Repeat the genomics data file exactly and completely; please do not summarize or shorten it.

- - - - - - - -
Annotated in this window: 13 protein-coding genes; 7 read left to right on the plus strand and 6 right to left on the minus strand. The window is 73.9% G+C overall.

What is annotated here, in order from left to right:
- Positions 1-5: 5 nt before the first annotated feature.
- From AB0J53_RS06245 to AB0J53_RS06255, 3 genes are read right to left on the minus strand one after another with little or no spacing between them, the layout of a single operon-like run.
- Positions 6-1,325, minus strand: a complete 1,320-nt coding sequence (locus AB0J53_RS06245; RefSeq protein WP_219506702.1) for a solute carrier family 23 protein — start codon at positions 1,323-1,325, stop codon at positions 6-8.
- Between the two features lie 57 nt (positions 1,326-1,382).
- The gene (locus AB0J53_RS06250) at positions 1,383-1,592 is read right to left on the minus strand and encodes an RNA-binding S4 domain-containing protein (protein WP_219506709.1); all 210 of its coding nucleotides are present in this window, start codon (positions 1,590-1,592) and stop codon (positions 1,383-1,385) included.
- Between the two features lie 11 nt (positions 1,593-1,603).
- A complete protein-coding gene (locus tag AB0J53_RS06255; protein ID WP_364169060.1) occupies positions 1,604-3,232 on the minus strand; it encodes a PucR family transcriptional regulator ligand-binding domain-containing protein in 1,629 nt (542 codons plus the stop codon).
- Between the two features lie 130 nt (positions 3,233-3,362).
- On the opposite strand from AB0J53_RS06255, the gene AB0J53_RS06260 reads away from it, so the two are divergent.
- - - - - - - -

Annotated in this window: 13 protein-coding genes; 7 read left to right on the plus strand and 6 right to left on the minus strand. The window is 73.9% G+C overall.

What is annotated here, in order from left to right:
- Positions 1-5: 5 nt before the first annotated feature.
- From AB0J53_RS06245 to AB0J53_RS06255, 3 genes are read right to left on the minus strand one after another with little or no spacing between them, the layout of a single operon-like run.
- Positions 6-1,325, minus strand: a complete 1,320-nt coding sequence (locus AB0J53_RS06245; RefSeq protein WP_219506702.1) for a solute carrier family 23 protein — start codon at positions 1,323-1,325, stop codon at positions 6-8.
- Between the two features lie 57 nt (positions 1,326-1,382).
- The gene (locus AB0J53_RS06250) at positions 1,383-1,592 is read right to left on the minus strand and encodes an RNA-binding S4 domain-containing protein (protein WP_219506709.1); all 210 of its coding nucleotides are present in this window, start codon (positions 1,590-1,592) and stop codon (positions 1,383-1,385) included.
- Between the two features lie 11 nt (positions 1,593-1,603).
- A complete protein-coding gene (locus tag AB0J53_RS06255; protein ID WP_364169060.1) occupies positions 1,604-3,232 on the minus strand; it encodes a PucR family transcriptional regulator ligand-binding domain-containing protein in 1,629 nt (542 codons plus the stop codon).
- Between the two features lie 130 nt (positions 3,233-3,362).
- On the opposite strand from AB0J53_RS06255, the gene AB0J53_RS06260 reads away from it, so the two are divergent.